It thus becomes evident that God has voluntarily made HImself dependent also upon our prayer. For, after all, prayer is the deciding factor in the life of all who surrender themselves to God to be used by Him.

What we do in God’s kingdom is entirely dependent on what we are. And what we are depends again upon what we receive. And what we receive, depends again upon prayer. This applies not only to the work of God in us, but also to the work of God through us.”

If you’re like me, you’ll read these words of a conservative theologian and then need to read them again. They challenge our conceptions of God’s relationship with the world and with us. This set of ideas actually makes how we live and what we live for even more significant.

Attentive and focused prayer should, consequently, be something we fervently do. It should be a habit. It will shape us and, in mysterious ways, impact the world.

I would, however, take things one step beyond Hollesby. I would urge you to make God’s earth a regular focus of your prayers.

This doesn’t happen at your typical church.

But it should.

Just as human failings and fallenness have led to unimaginable suffering throughout the centuries in people, human failings and sin have corrupted and caused unimaginable violence to the creatures and systems of God’s earth.

You and I should pray and pray hard for God’s earth and its renewal.

I recently read, for example, that surveys are finding that approximately 50 per cent of the corals at the Great Barrier reef off of the coast of Austraila have died due to rising sea temperatures, more acidic conditions in the ocean, and other factors. Because coral reefs are foundational habitat for so much marine life, the dying off of corals at the Great Barrier Reef and other places around the globe is a crisis for ocean life and ultimately for human life as well.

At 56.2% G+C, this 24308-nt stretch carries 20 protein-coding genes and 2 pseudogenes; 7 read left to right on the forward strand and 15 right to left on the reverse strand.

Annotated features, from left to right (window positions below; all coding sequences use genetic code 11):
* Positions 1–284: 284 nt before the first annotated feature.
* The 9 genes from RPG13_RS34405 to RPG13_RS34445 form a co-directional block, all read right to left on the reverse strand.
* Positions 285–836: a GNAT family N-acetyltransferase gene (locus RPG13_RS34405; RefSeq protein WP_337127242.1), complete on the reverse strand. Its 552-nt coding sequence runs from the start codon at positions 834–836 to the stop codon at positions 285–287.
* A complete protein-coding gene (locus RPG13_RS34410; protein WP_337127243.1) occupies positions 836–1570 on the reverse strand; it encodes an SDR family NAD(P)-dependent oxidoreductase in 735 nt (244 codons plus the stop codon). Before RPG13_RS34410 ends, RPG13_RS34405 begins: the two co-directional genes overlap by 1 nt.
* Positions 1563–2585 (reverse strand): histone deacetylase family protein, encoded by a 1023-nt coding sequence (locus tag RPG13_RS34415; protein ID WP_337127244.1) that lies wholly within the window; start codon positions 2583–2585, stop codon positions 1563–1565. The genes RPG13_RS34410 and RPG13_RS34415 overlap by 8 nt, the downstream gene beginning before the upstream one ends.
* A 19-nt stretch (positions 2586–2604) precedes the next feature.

It’s also one more profound and tragic symptom of our spiritual dysfunction.

We should pray, too, for those whose calling in life is to use God’s earth, to steward it, to study it, and to protect it even when doing so puts their lives at risk.

The whole faith church I want to see emerge would make this kind of prayer a regular and serious part of the church community’s life.

Is prayer all we should do?

Absolutely not.

We should act.

In our everyday habits. In being part of larger changes in our community and in how our economy and government work.

And, ironically, our actions are also built on prayer.

You can see that logic in the words of Hallesby I shared earlier in this post. Elsewhere in his book, Hallesby also writes this, “Everyday Christianity cannot be practiced unless we incessantly receive into our lives that supply of spiritual power which is necessary in order to preserve within us that spirit which is willing to deny self, to serve others, to endure wrong and to let others have the last word.”

I would add that God’s Spirit can also give us boldness, tenacity, and intensity to combine with the fruits of the spirit. Does that sound paradoxical? Does that sound unlike your “ideal” Christian?  Then take another look at the life of Jesus. He prayed. He asked his disciples to pray with him.  And during his three years of mission, he led a dynamic, disruptive life that challenged everyone he came in contact with. He knew, too, that what he was doing was putting him on a path to the ultimate sacrifice.

Prayer is a way to be filled with God’s Spirit which will give us the power to act in the world the way God wants us to act.

Being beings of matter in a world that matters because it matters to God means that we, if we listen carefully, are called to sustain God’s earth in the way we act.

Pray today.

 

P.S. Do you pray for God’s earth? If so, please let me know that you do. And if you have a specific prayer that you’d like to share, please pass it along to me at wholefaithlivingearth@gmail.com.